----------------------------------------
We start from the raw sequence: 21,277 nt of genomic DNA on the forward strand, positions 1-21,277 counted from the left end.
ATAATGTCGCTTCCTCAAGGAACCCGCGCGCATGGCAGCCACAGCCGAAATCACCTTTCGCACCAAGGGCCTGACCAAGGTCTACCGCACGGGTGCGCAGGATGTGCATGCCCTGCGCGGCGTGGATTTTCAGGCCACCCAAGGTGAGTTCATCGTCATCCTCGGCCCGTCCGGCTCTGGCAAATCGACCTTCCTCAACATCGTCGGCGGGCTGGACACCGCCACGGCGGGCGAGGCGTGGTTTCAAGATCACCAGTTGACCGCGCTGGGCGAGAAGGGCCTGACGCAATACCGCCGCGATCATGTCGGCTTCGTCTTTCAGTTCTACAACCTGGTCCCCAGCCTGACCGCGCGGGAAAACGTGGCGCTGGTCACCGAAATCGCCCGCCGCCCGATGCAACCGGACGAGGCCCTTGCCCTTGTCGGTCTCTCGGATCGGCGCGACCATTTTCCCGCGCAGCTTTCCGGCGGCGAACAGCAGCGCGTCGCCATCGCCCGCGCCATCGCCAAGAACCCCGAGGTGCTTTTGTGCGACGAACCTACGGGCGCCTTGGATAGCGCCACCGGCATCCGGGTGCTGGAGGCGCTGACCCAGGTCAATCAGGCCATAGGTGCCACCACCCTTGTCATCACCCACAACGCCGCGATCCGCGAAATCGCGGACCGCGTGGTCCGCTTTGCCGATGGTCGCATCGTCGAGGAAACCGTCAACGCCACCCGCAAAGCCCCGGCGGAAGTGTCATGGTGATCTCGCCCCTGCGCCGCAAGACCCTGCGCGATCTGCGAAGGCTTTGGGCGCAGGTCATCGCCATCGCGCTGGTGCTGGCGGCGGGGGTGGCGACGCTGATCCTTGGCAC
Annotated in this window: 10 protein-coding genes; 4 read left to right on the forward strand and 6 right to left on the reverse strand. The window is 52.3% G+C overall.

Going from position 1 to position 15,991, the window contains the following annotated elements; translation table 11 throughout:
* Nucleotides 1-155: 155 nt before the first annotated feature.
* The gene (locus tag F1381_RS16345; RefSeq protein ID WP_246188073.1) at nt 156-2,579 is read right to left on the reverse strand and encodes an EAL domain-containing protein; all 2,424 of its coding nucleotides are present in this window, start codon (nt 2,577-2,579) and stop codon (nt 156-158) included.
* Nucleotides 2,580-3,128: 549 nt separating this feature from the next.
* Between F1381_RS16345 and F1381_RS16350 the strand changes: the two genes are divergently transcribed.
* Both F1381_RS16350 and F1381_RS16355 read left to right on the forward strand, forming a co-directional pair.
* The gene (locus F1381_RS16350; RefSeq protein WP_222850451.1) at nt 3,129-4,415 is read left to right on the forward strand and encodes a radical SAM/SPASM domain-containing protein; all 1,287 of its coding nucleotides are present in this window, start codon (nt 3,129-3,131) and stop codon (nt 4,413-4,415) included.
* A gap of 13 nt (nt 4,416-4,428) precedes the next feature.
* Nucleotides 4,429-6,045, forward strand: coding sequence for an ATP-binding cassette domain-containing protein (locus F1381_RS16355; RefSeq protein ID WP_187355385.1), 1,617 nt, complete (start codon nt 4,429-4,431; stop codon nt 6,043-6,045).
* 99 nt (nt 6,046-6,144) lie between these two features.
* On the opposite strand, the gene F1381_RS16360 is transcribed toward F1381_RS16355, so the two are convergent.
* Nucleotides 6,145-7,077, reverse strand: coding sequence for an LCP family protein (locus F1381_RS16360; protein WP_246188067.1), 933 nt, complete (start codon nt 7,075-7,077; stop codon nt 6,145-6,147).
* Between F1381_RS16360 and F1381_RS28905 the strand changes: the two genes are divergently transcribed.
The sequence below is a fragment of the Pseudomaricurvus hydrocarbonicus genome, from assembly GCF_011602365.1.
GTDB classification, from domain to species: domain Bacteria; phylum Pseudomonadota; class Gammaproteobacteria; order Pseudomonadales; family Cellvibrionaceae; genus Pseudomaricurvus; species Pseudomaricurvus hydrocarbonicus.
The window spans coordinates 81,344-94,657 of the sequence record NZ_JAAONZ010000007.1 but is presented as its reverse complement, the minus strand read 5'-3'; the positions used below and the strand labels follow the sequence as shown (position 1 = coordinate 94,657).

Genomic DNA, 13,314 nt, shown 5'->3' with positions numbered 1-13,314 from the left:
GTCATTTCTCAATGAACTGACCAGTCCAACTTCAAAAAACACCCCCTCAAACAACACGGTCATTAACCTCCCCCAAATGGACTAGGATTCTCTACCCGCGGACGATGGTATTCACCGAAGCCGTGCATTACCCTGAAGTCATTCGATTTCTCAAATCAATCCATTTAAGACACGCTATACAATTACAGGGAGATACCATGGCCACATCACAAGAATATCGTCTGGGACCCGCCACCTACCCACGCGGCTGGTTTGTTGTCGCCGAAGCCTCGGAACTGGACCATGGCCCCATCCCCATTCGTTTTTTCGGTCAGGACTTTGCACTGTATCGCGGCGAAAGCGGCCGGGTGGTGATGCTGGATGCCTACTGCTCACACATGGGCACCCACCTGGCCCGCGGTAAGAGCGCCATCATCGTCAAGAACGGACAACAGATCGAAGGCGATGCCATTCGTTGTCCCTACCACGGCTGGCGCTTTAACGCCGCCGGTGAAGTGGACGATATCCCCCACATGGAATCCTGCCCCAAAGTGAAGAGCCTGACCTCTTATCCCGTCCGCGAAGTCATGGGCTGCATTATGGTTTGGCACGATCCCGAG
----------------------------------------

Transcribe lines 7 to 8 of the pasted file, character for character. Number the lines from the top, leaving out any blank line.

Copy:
* Nucleotides 2,580-3,128: 549 nt separating this feature from the next.
* Between F1381_RS16345 and F1381_RS16350 the strand changes: the two genes are divergently transcribed.